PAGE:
If you’re a big fan of families, horses, and happy endings, this book is definitely not your type. Granted, some King novels have questionable and/or happy endings, but a semi-happy ending is all this book has to offer. Someone made it out alive though, and with King, that’s a rare occurrence. It’s a nice one-time read, but I think this will ultimately be cleared off my shelf.
So Charlie, this little girl, has the power to start fires with her mind because of one of those college test groups that gives you $50 at the end. “Take this drug, and it may be a placebo, but it also may not.” That kind of test.
Anyway, the drug both her parents took gave them small superpowers, but in their child, it amounted to more. So this secret government agency, the Shop, hunts them down to incarcerate and study the little girl. Obviously, this does not go well, and the mother dies as a result.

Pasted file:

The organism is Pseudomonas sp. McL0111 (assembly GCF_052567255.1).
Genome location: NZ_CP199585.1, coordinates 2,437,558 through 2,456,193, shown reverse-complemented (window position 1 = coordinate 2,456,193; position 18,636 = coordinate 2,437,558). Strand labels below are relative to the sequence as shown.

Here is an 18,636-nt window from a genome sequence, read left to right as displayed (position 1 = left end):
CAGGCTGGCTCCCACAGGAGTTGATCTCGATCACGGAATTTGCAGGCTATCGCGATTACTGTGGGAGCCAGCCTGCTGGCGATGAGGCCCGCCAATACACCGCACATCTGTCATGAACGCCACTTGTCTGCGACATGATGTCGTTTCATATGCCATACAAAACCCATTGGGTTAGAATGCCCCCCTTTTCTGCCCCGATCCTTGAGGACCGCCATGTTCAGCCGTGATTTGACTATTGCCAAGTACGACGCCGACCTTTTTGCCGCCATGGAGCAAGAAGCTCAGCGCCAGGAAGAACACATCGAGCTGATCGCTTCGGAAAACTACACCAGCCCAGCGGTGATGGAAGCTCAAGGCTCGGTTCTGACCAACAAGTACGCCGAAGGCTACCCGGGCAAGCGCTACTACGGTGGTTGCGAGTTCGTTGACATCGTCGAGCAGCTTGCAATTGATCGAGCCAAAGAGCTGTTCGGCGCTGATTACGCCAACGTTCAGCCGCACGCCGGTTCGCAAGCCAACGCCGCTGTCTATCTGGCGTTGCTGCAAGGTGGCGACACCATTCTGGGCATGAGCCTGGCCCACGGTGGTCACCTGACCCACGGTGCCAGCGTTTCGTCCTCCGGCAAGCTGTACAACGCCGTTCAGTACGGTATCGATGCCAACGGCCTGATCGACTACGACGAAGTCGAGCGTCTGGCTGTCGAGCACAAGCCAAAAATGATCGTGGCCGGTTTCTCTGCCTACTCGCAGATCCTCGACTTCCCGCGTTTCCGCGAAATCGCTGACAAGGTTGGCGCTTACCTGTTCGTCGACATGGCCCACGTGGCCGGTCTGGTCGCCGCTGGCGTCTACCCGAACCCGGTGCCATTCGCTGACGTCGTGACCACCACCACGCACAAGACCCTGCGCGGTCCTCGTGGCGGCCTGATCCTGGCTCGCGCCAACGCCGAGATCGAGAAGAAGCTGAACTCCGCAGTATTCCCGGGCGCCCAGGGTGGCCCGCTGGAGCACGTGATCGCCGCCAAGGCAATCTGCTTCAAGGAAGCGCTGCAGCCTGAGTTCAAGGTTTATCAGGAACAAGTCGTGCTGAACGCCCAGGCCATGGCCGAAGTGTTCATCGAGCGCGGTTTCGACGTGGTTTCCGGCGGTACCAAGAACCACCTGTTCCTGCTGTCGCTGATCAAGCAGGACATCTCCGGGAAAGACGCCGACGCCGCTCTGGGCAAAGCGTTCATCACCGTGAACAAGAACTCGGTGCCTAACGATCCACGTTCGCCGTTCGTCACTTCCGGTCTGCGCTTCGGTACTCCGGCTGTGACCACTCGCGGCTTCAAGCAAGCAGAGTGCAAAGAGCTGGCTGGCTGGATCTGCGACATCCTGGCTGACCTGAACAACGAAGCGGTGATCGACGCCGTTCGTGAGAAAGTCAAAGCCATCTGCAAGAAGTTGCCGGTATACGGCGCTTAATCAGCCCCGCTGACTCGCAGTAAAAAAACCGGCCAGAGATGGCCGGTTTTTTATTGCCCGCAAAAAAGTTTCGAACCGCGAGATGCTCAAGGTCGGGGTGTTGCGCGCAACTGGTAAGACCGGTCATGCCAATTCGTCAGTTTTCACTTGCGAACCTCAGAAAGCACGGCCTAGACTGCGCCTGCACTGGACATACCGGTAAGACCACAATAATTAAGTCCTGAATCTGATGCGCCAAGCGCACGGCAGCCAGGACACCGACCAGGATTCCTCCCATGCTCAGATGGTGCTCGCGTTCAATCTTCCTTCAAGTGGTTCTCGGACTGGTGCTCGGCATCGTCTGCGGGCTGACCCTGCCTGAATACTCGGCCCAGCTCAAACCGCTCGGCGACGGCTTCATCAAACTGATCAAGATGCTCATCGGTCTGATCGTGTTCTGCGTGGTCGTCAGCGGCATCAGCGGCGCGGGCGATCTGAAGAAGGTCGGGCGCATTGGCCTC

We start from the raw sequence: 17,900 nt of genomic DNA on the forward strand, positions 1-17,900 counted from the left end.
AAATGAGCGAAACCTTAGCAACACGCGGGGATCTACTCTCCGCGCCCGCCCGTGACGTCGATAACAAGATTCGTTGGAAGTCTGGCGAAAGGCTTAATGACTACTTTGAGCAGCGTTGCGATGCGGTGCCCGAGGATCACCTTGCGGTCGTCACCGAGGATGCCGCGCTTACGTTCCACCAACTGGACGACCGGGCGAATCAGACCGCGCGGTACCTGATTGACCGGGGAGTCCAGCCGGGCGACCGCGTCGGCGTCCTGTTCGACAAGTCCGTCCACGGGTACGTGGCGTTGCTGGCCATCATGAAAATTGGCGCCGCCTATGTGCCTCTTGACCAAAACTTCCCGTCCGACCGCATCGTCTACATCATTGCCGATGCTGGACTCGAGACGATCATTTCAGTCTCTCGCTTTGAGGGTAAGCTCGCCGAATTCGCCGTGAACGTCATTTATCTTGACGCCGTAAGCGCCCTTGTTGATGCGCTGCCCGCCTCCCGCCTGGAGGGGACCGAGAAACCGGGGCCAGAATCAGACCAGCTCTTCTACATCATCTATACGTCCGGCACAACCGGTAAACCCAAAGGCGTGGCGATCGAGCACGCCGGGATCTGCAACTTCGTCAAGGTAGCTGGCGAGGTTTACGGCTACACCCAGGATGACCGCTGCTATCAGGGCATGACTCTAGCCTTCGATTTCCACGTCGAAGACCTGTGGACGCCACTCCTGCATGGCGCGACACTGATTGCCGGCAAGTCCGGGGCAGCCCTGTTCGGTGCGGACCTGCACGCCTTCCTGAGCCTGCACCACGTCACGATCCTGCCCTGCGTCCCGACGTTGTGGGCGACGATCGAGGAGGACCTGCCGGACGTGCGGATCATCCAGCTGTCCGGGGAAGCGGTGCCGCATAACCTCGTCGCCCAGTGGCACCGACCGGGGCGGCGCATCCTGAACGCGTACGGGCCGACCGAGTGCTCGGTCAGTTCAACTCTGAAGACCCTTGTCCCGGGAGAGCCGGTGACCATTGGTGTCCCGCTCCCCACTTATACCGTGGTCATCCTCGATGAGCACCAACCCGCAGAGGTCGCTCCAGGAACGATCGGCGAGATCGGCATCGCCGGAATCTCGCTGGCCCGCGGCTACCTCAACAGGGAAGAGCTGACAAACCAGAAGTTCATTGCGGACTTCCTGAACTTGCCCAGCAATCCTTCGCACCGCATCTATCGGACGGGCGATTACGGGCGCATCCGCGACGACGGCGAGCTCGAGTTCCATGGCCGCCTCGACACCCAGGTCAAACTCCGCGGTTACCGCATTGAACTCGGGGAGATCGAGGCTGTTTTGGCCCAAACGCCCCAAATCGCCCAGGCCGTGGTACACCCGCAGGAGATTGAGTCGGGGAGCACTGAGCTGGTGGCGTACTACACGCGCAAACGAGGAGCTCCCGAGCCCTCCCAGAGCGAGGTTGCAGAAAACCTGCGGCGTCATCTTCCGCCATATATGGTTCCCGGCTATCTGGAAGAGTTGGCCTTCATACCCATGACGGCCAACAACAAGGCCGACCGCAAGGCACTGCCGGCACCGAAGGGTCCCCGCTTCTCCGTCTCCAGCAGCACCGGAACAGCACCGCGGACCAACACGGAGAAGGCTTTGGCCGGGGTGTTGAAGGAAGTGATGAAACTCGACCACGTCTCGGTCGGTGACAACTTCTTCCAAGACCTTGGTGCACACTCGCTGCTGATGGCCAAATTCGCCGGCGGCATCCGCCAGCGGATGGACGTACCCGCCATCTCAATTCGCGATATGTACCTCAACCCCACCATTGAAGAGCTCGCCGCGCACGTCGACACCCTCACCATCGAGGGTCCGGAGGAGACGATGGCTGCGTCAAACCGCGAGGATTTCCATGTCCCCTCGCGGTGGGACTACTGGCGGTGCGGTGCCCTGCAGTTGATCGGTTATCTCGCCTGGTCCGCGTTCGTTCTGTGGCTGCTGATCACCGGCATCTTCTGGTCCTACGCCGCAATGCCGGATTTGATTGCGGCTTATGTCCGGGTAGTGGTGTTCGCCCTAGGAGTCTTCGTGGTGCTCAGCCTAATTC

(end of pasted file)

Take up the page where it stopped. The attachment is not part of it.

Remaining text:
So now it’s father and daughter against the world, up until the Shop actually succeeds in capturing them, which is something I did not forsee. The Shop captures them, and as they try and escape, the father dies. So now it’s little girl against the world. And that’s pretty much how the book ends. Obviously, a lot more than that happens, but I recommend you reading it.
I didn’t get anything out of it other than it was an enjoyable read. I think with all my King-lovin’, most of his books actually aren’t quotable or honestly, stay with me to ponder and reflect on. IT was deep (and confusing) and made me scared of drains, and Dreamcatcher made me scared of toilets, but other than the fear factor, nothing. Don’t get me wrong. I love him like I love a good story, and the man provides good (horrifying) stories, but sometimes, I like intellectual books. Maybe I should buy the newest Malcolm Gladwell book and do a post on that (Don’t tempt me. I have enough books to read).